The recording academy made some interesting decisions on the biggest night for music, but they may have gotten something right which has bigger implications than anyone has realized. 64 years after the first black woman won Best Individual Jazz Performance and Best Female Vocal Performance at the first ever Grammy Awards, Samara Joy took home the title of Best New Artist. She shattered the glass box which characterized jazz as a pretentious genre, with snooty listeners who have gatekept this artform to leave it untarnished from larger society.
They were not wrong to hold their cards close to their chest either. Black people have been stolen from since the founding of the United States. First, their freedom for nearly 250 years. Then, their civil rights, and even now people continue to mooch off their fashion and music styles without proper homage to where the ideas came from in the first place.
However, jazz was different. Created in a tiny room in New Orleans, the artform soon matured into a platform for experimentation and expansion on traditional music theory. Audiences, no matter what demographic, young, old, white, black, loved it. Black people created a sense of community and carved out a space to cement themselves as innovators in the world of music.
Ella Fitzgerald, with her incredible diction and scat abilities, left audiences speechless. Sarah Vaughan, with her hypnotizing tone much like siren song, tantalized onlookers. Louis Armstrong, with his gravelly voice and incredible trumpet skills, captivated the whole of America. Jazz made a doorway to showcase Black talent at its finest.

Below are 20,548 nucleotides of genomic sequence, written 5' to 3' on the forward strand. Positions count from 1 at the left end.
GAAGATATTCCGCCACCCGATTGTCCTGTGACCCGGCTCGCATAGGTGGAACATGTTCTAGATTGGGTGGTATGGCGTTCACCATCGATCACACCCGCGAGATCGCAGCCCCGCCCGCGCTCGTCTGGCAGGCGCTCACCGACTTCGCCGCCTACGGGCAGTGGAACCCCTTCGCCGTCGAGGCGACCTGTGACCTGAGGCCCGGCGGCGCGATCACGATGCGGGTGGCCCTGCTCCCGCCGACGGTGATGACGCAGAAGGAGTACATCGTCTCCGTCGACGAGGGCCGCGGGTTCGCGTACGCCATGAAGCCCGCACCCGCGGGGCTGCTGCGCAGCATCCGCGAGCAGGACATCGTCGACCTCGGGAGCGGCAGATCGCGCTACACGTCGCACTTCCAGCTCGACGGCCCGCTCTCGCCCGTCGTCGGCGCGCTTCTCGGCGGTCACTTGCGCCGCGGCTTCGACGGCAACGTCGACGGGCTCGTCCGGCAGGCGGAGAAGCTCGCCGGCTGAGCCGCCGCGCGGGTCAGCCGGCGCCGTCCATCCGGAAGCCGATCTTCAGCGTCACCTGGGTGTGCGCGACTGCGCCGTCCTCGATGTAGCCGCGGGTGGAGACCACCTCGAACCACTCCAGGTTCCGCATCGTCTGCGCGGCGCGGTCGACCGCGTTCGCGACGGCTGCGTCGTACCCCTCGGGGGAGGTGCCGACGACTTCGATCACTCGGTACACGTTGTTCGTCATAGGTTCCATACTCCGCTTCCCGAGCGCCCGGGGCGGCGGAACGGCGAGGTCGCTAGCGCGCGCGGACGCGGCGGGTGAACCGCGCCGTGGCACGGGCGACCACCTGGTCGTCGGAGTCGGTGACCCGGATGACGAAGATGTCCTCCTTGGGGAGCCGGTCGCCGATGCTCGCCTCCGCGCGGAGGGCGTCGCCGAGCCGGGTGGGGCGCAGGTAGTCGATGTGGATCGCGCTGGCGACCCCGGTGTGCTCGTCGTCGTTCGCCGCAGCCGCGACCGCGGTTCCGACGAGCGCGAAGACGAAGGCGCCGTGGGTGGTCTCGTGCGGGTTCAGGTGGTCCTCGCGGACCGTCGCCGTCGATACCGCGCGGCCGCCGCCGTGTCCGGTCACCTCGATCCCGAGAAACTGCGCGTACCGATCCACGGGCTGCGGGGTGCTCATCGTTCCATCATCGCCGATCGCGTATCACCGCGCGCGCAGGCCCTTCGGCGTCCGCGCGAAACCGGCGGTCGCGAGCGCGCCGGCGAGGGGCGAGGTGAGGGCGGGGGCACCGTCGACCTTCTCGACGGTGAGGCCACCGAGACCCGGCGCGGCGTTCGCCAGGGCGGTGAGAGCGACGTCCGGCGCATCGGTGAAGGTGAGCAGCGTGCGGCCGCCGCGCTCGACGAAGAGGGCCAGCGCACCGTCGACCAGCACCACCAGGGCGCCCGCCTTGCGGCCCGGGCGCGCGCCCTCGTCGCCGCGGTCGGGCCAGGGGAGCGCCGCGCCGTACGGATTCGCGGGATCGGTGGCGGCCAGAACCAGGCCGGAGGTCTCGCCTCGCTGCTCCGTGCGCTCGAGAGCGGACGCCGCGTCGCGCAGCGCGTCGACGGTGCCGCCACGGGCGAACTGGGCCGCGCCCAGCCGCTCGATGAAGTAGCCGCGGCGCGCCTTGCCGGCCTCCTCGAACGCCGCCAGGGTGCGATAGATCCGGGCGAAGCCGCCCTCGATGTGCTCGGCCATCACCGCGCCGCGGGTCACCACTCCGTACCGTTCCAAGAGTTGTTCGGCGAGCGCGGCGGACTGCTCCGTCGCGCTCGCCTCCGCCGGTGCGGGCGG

Joy, proven by her Grammy and various award recognitions, is next in line to join this long legacy. Her velvety tone combines the timbres of Vaughan and Fitzgerald, and she knows how to pay tribute to her predecessors properly.
On her latest album Linger Awhile, Joy covers “Misty,” a beautiful love ballad which Fitzgerald was praised for, and “Can’t Get Out Of This Mood,” a playful movie track Vaughan covered on her second album Sarah Vaughan In Hi-Fi. She effortlessly mimics each vocalist with a unique twist.
Listen to her sing “Can’t Get Out Of This Mood” at the 65th Grammy Awards.
While any listener could hear the influences of Fitzgerald and Vaughn in Joy’s voice, she sings with a huskiness which each of the jazz legends did not bring to the table. While Vaughan and Fitzgerald had thinner, heady low vocals, Joy anchors her voice in just the right way to deliver powerful blows every time she suddenly glides from the middle of her range to the bottom.
Chromaticism also plays a large role in the improvisations she employs on the fly. She brings a strong dissonance to the ensemble she is accompanied by. Just when the listener feels as though the melody has been lost, she somehow resolves the nail-biting tension, and the listener is given a relief only jazz could bring them.
Through her vocal ability and her passion for recognizing those who came before her, it is no surprise the recording academy chose her for Best New Artist among her tough competition. Omar Apollo, Latto and even Wet Leg were just a few of the more mainstream, more popular nominated artists.
Honestly, her winning the award came as a surprise to most, but it indicates that she has been chosen as the torch bearer for jazz, bringing its brassy trumpets, swift piano and gorgeous vocals with her into the 21st century.
Joy’s music is the perfect steppingstone into the expansive world of jazz, and she should be kept on everyone’s radar.
Featured Image by Michael Ybarra.
Written by: Preethi Mangadu